Re: A possible approach in "solving" the FDL problem
On 2003-08-16 11:46:59 +0100 Wouter Verhelst <email@example.com> wrote:
I'm glad we agree on the appropriate title for your position in this
discussion. (If you meant that as an attack, then you really should
go reread the code of conduct. You're also CCing me and that word is
considered foul by many.)
I'm not even remotely suggesting we start describing each and
every word that appears in the SC or in the DFSG; I'm only suggesting
note is appropriate if it is shown that the meaning of a word isn't
shared by everyone.
This is the case with the word "software".
If we cannot rely on true meanings, then this is the thin end of the
wedge. The local conclusion is to define all words in order to remove
all potential for misinterpretation, which is what I suggested and I
don't understand why you are so hostile to it.
The meaning of a word is more than its etymology. [...]
Because a language belongs to its people, not the lexicographers,
Why do you think most legalese texts start with a description of words
of which you could generally assume most people more or less
They are using definitions which are *different* to the normal. Why
do you think they only define some of the words used, and denote them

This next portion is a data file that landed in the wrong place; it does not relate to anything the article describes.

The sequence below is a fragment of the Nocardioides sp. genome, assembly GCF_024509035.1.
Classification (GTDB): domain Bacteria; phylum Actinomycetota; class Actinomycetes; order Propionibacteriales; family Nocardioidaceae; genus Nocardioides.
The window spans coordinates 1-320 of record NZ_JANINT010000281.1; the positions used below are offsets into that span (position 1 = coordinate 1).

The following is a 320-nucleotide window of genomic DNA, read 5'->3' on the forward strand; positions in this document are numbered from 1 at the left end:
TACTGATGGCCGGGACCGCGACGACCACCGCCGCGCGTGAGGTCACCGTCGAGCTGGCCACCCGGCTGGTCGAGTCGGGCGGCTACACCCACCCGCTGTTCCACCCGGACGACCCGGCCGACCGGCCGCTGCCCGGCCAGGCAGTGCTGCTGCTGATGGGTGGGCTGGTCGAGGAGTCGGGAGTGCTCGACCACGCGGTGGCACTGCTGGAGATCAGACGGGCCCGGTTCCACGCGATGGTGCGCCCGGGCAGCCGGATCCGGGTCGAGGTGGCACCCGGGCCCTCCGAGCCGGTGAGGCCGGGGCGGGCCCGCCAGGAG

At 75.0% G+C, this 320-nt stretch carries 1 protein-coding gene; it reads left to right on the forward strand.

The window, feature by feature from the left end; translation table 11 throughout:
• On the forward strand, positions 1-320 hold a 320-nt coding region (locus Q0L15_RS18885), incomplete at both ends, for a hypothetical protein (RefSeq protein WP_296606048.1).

with devices like leading Capitals?
Alternatively, we could remember that some people aren't native
speakers, and that in some other languages, the word 'software' has a
different meaning as compared to what the english meaning is.
Feel free to translate the document, bugfix any defective
translations, or bugfix defective languages, as required.
If I check
Van Dale (the leading Dutch dictionary, probably comparable to the
Oxford English Dictionary), the word 'software' clearly *isn't* any
Because a language belongs to its lexicographers, not its people,
right? Really, it is difficult to discuss things with people who
apparently advocate two contradictory positions.
My suggestion of adding a note to the DFSG or the SC isn't changing
anything of it either -- it's just clarifying. I'm not sure I
understand why you're opposed to that suggestion.
The English version does not need it. Maybe some of the translations
do. Maybe a fully annotated version with all meanings has value for
2L speakers, which is why I suggested it, but it doesn't necessarily
mean that the original document itself is ambiguous.
MJR/slef My Opinion Only and possibly not of any group I know.